I’m crossposting this from Open Phil, and they won’t necessarily see any comments. But if you do have questions/feedback for them after reading, feel free to leave a comment anyway, and I’ll forward the post to them.
Open Philanthropy’s ability to give effectively to the world’s most important and neglected causes hinges on the collective strength and expertise of our team. As such, we’ve thought extensively about how we can identify those who could most meaningfully contribute to Open Philanthropy’s mission, and how we can craft a recruitment process that encourages them to apply.
Recruiting Manager Anya Hunt sat down with Communications Officer Michael Levine to talk about Open Philanthropy’s approach to recruiting, the role of work tests in the application process, and measures we are taking to diversify our pipeline and attract talent from different communities. The questions and answers have been edited lightly for clarity.
Generally speaking, how does Open Philanthropy approach the recruitment process?
There are parallels to the way we approach grantmaking. Each hire is an investment — we’re making a bet that this person will help Open Phil more effectively carry out our mission. In both cases, we’re trying to be evidence-based where we can, but we’re also trying to minimize bureaucracy. We try to hold ourselves to rigorous standards of decision-making, accounting for our biases wherever possible. We can only be as effective as the people we hire. So we’re willing to invest an unusual amount of time and energy into sourcing and vetting candidates.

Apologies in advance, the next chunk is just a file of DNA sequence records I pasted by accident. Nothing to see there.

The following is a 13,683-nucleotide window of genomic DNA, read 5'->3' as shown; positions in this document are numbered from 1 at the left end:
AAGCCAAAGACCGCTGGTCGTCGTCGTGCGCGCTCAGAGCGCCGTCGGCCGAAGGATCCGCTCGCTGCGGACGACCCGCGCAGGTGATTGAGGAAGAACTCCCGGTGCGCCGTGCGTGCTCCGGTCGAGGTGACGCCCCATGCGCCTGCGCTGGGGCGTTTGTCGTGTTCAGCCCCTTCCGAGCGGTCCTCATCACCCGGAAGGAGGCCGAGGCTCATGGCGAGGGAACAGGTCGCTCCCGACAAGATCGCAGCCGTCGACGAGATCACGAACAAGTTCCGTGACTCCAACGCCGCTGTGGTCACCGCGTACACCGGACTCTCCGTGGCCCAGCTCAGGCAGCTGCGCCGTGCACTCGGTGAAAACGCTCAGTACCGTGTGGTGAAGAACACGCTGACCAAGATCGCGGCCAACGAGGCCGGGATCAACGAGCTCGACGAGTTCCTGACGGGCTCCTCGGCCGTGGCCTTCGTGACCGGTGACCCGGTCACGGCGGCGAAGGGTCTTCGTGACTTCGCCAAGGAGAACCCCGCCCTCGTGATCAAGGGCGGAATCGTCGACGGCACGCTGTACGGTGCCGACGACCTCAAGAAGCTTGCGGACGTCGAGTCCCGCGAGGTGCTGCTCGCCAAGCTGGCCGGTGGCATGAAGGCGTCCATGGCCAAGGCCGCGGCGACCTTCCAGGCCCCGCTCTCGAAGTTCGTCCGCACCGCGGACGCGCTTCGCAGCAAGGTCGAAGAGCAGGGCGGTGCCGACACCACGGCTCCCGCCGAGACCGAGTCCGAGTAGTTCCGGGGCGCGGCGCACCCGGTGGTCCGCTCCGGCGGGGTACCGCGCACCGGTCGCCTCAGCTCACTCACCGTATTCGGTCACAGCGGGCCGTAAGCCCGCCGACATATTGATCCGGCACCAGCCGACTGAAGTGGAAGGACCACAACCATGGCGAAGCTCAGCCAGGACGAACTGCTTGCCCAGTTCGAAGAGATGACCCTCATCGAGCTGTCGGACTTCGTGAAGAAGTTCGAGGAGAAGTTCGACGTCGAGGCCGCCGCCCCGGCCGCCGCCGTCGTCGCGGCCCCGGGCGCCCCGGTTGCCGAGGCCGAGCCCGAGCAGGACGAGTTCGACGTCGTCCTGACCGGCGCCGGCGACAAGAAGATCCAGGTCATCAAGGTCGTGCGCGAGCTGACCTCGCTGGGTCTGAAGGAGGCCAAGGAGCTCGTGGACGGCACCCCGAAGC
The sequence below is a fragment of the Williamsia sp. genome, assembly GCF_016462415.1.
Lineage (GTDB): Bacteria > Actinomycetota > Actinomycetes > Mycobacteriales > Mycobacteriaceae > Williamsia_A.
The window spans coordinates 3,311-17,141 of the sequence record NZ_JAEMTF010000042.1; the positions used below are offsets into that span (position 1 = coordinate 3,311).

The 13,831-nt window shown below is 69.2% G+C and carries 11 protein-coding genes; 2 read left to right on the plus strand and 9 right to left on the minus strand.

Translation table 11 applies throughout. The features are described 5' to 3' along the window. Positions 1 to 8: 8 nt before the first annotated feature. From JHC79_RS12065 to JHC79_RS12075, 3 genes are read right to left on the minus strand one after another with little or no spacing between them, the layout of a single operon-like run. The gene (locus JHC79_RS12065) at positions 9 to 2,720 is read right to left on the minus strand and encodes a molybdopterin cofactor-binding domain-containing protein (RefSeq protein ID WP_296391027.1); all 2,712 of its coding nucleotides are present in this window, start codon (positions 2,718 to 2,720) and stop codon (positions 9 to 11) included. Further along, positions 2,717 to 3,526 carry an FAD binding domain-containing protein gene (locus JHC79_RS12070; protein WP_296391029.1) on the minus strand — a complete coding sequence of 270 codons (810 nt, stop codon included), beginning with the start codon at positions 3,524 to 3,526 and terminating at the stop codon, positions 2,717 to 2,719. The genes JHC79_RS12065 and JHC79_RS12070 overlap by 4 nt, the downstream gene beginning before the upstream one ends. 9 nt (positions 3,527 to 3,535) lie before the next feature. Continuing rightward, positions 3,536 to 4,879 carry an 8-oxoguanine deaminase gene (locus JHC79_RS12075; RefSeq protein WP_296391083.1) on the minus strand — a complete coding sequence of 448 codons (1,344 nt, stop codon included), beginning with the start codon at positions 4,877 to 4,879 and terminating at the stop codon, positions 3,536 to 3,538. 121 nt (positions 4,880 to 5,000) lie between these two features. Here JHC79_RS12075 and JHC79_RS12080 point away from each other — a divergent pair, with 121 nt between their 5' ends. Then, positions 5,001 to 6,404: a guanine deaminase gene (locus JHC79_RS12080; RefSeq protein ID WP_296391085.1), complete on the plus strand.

How does that mindset impact the recruiting process?
Mainly, it causes us to put work tests at the center of the process. After some basic screening, the first thing candidates do, typically, before we interview them, before anything else happens, is to take at least one work test, and we’ll pay them an honorarium to complete it. Then we evaluate it blind and generally admit people to the next round only if they meet a certain preset standard. This results in an unusually long process — that’s both an upside and a downside. It’s a downside for the obvious reasons, but it’s an upside because we think making a hire, and accepting an offer, is a really important decision on both our end and the candidate’s. Because onboarding new staff can be very costly to both us and the new hire, we aim to be highly confident in every offer we make (though of course we do still make mistakes).
Can you elaborate on the role work tests play in the application process?